Tendaguru, in the southern province of Tanzania, is one of Earth’s palaeontological hot spots, and has close similarities to the Morrison Formation in the US and the Lourinhã Formation of Portugal.
The bones are of Late Jurassic age, preserved at a time when Tanzania was in the southern hemisphere. There are uncanny parallels between the Tendaguru fossils of East Africa and the Morrison Formation of the American West. For instance, Brachiosaurus and Stegosaurus were dug out of the Morrison, with similar counterparts of Giraffatitan and Kentrosaurus from the Tendaguru. Giraffatitan was originally classified as a species of Brachiosaur – which was first found in Jurassic beds in North America. In addition theropod remains from Tendaguru have been classified as Allosaurus. And another dinosaur which is very similar to its North American counterpart Stegosaurus is Kentrosaurus.
Although initially thought to be the equivalent of North American examples, it is now believed that they belong to different general. However their similarities leads us to ask the question of why such similar animals came about on two different continents.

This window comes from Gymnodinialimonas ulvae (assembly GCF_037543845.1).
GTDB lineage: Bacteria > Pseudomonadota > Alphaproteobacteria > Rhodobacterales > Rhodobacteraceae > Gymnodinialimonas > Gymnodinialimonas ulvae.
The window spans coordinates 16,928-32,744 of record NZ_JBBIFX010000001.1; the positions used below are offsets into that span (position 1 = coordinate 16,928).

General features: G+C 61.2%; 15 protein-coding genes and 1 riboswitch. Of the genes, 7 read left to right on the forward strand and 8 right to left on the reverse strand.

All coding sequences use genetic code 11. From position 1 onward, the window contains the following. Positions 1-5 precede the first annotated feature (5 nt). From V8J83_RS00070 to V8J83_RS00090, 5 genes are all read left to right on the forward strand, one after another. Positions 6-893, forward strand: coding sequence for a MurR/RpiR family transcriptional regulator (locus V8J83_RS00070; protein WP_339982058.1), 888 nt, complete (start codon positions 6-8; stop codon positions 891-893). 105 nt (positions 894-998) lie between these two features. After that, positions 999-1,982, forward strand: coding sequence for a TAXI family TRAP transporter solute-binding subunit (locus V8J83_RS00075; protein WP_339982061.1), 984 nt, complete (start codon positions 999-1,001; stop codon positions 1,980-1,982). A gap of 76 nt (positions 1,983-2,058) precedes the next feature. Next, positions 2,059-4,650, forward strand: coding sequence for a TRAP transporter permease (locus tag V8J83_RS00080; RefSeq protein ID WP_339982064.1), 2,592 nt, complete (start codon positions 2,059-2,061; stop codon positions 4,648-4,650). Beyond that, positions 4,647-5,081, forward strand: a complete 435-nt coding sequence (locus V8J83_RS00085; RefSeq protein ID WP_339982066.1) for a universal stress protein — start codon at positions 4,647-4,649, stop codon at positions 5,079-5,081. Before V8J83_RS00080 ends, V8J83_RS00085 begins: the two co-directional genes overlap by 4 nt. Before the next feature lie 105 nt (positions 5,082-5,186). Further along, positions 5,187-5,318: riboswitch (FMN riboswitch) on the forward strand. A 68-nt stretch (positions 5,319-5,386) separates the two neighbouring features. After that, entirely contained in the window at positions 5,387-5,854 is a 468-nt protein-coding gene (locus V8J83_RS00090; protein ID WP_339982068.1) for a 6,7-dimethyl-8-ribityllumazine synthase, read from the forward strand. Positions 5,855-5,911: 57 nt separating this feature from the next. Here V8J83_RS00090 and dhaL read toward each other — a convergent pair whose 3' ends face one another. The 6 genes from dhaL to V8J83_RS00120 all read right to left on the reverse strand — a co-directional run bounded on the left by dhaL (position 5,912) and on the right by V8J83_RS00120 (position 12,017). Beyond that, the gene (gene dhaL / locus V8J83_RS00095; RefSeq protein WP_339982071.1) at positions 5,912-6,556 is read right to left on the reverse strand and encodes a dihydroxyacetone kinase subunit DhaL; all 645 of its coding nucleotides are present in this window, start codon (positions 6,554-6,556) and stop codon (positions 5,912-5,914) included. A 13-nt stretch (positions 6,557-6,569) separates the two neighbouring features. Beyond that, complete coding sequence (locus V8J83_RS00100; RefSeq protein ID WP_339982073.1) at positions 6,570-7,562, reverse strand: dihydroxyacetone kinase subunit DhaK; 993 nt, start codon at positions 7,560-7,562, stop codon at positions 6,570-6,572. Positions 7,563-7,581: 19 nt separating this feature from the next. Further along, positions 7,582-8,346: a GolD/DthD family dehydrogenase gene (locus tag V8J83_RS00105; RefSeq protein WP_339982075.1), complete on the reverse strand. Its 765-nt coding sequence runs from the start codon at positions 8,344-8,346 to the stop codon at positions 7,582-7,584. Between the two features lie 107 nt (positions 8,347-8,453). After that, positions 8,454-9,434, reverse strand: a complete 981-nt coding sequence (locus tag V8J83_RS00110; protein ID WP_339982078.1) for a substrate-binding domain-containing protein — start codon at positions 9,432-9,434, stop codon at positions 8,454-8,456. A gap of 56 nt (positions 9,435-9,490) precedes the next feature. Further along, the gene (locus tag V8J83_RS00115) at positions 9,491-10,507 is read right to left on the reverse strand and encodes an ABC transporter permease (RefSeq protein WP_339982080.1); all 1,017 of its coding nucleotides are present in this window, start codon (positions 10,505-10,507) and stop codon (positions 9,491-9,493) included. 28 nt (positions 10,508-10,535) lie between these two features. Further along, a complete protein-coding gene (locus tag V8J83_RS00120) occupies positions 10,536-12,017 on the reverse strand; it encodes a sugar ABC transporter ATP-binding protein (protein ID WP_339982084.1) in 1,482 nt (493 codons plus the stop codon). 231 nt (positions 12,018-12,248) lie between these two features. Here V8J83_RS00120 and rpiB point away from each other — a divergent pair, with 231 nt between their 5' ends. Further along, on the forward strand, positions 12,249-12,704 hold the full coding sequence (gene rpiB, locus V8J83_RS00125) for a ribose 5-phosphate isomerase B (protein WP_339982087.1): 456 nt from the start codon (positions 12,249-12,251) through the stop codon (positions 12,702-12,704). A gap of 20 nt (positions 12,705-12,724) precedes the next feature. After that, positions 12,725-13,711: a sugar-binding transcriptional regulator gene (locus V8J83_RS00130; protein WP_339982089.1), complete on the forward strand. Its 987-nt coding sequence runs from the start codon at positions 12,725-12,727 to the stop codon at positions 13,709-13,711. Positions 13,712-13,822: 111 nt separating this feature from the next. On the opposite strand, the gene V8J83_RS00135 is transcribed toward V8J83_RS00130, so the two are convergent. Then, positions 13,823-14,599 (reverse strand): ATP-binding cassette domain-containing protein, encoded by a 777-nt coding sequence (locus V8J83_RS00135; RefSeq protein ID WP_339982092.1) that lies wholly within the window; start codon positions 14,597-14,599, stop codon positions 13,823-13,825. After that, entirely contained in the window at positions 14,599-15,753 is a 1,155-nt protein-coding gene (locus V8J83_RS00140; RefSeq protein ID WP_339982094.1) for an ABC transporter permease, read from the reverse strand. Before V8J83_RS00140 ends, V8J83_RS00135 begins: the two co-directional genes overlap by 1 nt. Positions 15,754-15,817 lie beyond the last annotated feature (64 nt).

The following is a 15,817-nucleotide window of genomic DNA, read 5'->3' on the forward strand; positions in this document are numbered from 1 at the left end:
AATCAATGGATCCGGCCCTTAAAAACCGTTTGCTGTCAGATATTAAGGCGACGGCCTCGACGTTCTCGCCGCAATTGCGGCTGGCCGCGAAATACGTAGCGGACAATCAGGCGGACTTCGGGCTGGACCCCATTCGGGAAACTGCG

The beds were discovered in 1906 by a German mining engineer Bernhard Wilhelm Sattler, on his way south to a mine near the Mbemkure River noticed enormous bones sticking of the path near the base of Tendaguru – which means steep hill in the local language. Sattler wrote to his superiors of the find and a German palaeontologist, Eberhard Fraas, who was in Africa at the time, paid the site a visit. Between the two of them they managed to recover two incomplete skeletons of enormous size. These skeletons were shipped to the Royal Natural History Collection in Stuttgart, Germany. Fraas named them Gigantosaurus robustus and Gigantosaurus africanus. These names have been revised to Janenschia robusta and Barosaurus africanus.